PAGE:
Vance student pilot takes a break from training to intern at the White House

  • Published
  • By 2nd Lt. Christopher Guerra
  • 71st Flying Training Wing Public Affairs

VANCE AIR FORCE BASE, Okla. -- It is not often that officers awaiting world-class pilot training at Vance Air Force Base have the chance to work at the White House. 

2nd Lt. Maxwell Moawad, with the 71st Student Squadron, was selected to be an intern with the Office of Management and Administration at the White House, beginning January 2024. 

Having the chance to work in the White House is a rare opportunity. Being surrounded by and learning from the highest-ranking decision makers in the nation is something Moawad said he is looking forward to.

The lieutenant applied for the job while in an internship program at the Lawrence Livermore National Laboratory, California, while he was awaiting to enter active duty following graduation from Miami University in Ohio in May 2023.

While at the laboratory, Moawad worked on global security research focused on bridging political science with science, technology, engineering and math. While working there, a mentor encouraged him to explore the White House Internship Program.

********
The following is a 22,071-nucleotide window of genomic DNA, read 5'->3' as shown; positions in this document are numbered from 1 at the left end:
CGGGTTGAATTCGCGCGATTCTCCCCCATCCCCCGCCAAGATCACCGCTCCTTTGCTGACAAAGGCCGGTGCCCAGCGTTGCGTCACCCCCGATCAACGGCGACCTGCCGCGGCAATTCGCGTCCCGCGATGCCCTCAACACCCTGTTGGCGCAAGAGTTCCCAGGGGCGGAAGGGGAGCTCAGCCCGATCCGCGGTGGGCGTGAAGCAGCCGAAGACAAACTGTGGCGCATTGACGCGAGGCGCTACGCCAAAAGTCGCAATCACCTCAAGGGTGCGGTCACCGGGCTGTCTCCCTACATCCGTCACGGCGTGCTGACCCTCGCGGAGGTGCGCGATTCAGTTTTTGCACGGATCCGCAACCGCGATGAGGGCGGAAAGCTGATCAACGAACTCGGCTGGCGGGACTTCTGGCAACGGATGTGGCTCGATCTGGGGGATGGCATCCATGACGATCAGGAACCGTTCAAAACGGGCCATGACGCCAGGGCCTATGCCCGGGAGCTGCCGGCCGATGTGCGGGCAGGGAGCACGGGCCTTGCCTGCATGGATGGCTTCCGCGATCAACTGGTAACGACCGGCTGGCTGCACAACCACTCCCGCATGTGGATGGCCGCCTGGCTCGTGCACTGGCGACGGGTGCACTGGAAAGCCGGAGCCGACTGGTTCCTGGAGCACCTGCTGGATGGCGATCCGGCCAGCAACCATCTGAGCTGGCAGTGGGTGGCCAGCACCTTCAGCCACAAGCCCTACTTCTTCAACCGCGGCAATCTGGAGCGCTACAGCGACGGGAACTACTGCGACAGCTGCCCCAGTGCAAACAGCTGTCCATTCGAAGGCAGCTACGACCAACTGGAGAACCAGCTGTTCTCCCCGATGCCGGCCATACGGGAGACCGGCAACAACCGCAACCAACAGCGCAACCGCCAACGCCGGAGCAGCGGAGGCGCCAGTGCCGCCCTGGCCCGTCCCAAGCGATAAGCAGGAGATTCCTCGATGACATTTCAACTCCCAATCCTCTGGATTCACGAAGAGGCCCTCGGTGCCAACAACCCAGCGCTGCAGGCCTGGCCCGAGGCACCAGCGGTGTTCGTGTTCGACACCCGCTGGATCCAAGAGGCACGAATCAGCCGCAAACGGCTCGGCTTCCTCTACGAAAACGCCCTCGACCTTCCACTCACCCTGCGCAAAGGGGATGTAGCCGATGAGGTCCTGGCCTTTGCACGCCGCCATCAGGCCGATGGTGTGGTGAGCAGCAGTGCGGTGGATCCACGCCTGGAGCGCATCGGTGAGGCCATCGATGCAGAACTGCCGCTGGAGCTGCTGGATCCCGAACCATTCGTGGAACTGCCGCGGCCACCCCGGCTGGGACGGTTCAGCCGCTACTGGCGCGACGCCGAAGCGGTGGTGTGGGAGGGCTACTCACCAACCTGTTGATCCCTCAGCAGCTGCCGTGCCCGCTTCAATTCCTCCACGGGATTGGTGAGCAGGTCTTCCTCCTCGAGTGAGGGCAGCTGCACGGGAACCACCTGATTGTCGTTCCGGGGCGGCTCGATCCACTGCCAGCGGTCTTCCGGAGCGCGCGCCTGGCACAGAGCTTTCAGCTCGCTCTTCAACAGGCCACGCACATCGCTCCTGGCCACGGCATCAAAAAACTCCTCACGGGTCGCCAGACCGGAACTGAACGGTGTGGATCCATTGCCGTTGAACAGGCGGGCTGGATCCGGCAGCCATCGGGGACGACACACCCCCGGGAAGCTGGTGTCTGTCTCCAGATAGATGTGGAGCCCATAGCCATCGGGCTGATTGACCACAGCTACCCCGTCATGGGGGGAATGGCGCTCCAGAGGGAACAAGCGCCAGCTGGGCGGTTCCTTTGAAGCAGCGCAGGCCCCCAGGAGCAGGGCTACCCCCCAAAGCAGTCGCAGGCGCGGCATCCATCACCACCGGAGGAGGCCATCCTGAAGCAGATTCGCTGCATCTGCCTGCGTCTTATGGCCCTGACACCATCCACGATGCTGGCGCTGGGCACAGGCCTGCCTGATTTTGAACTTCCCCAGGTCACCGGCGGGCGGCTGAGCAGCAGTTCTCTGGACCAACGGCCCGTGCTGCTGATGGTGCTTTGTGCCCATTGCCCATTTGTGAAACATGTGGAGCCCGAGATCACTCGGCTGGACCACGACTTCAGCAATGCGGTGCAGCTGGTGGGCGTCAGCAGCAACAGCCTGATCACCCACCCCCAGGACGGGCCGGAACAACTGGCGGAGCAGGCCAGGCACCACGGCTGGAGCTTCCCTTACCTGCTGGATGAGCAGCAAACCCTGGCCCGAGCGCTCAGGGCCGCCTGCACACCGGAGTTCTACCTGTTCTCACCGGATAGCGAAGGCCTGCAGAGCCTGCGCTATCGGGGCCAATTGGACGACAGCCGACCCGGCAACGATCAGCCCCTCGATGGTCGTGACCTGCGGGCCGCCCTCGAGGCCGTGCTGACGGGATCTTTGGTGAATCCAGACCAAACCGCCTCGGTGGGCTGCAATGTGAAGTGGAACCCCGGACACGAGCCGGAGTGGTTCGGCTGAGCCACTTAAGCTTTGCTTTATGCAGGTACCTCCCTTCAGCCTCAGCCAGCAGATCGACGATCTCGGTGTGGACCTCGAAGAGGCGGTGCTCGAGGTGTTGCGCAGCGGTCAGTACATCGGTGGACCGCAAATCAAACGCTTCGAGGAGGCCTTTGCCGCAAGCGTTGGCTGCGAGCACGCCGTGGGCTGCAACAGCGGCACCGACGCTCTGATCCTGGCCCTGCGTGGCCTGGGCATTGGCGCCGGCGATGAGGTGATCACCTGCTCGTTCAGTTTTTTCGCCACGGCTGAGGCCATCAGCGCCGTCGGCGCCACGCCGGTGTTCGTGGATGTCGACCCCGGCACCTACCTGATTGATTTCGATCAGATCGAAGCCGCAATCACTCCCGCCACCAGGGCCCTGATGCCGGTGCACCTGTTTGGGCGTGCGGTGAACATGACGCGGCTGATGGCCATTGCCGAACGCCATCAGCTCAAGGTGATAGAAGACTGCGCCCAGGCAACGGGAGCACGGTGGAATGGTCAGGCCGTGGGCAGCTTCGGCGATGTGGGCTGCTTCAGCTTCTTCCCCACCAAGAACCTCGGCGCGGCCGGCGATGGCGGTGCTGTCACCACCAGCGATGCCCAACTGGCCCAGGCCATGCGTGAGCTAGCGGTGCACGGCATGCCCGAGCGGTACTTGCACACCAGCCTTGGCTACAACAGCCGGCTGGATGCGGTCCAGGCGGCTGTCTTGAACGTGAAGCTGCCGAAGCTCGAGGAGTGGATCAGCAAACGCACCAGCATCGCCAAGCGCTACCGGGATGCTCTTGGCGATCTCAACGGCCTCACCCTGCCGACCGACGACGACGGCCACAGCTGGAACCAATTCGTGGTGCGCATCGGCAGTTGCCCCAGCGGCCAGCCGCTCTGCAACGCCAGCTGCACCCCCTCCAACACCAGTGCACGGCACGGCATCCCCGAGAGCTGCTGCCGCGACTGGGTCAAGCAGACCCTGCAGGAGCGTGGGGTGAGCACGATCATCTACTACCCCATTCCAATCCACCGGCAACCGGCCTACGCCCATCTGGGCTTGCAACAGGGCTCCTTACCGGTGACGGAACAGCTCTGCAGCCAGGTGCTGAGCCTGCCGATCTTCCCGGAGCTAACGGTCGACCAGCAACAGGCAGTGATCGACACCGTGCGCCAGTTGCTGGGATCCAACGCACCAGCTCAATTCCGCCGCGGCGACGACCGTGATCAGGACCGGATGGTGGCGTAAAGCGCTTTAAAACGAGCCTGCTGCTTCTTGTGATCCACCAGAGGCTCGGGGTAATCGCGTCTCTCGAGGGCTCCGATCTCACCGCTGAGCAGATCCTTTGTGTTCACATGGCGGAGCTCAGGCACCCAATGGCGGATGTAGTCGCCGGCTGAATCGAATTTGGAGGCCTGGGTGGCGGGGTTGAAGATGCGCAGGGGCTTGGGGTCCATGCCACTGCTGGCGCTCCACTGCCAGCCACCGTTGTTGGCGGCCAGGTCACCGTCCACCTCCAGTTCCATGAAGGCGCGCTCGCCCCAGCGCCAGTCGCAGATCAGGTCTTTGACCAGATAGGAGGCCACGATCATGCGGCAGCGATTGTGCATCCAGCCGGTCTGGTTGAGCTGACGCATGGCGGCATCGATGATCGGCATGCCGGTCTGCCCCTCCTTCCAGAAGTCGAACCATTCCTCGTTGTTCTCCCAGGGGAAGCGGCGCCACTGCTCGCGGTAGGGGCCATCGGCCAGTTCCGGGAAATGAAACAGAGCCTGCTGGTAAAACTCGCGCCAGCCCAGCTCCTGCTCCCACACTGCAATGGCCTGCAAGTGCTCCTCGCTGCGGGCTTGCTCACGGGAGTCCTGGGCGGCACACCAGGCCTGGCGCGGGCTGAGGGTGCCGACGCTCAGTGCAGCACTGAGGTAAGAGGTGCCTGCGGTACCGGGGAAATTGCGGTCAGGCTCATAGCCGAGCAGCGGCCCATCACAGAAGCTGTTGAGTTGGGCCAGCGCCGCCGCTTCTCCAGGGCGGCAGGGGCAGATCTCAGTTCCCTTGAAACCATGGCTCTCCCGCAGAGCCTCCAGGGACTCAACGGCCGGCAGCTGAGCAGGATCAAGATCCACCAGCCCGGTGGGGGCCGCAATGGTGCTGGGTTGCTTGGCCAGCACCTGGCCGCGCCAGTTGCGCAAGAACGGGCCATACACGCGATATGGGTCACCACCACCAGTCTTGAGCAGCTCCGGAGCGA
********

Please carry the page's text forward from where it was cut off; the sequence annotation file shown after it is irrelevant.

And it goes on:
As a recently graduated Air Force Reserve Officers’ Training Corps cadet, with a major in political science, Moawad saw the internship as a chance to grow as an officer in the Air Force. 

As pilots earn rank, they eventually fly less and lead more, he said. By learning how to think critically at a strategic level, he hopes to better understand the actions of pilots at the tactical level, he said. 

“I am impressed that such a young officer is seeking out other opportunities,” said Maj. Everett Scott, the commander of the Officer Awaiting Pilot Training Flight in the 71st STUS. “Officers should not limit themselves to flying. These kinds of opportunities will help them grow as an officer and as a person.”

When he returns to pilot training, Moawad will be a more well-rounded officer with a broader perspective beyond the flying community, Scott said. 

“I am thankful that leadership supported my internship,” Moawad said. He said that learning about the business of the White House will help him better understand how important decisions made at the national level affect him as an officer.

“Undergraduate Pilot Training is just a fraction of a young officer’s career,” said Col. Charles D. Throckmorton IV, the commander of the 71st Flying Training Wing at Vance. “Opportunities that broaden and prepare young officers to lead make us stronger as an Air Force and help us continue to deliver world-class pilots for the nation.”